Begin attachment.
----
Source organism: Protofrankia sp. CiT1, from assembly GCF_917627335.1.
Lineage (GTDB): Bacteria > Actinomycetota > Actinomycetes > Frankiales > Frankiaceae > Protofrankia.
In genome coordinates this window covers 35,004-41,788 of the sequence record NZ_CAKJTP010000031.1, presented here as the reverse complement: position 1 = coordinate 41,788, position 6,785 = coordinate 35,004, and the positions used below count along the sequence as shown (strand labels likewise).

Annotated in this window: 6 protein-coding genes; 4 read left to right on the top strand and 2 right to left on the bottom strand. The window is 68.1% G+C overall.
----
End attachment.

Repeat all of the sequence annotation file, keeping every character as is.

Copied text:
Source organism: Protofrankia sp. CiT1, from assembly GCF_917627335.1.
Lineage (GTDB): Bacteria > Actinomycetota > Actinomycetes > Frankiales > Frankiaceae > Protofrankia.
In genome coordinates this window covers 35,004-41,788 of the sequence record NZ_CAKJTP010000031.1, presented here as the reverse complement: position 1 = coordinate 41,788, position 6,785 = coordinate 35,004, and the positions used below count along the sequence as shown (strand labels likewise).

Annotated in this window: 6 protein-coding genes; 4 read left to right on the top strand and 2 right to left on the bottom strand. The window is 68.1% G+C overall.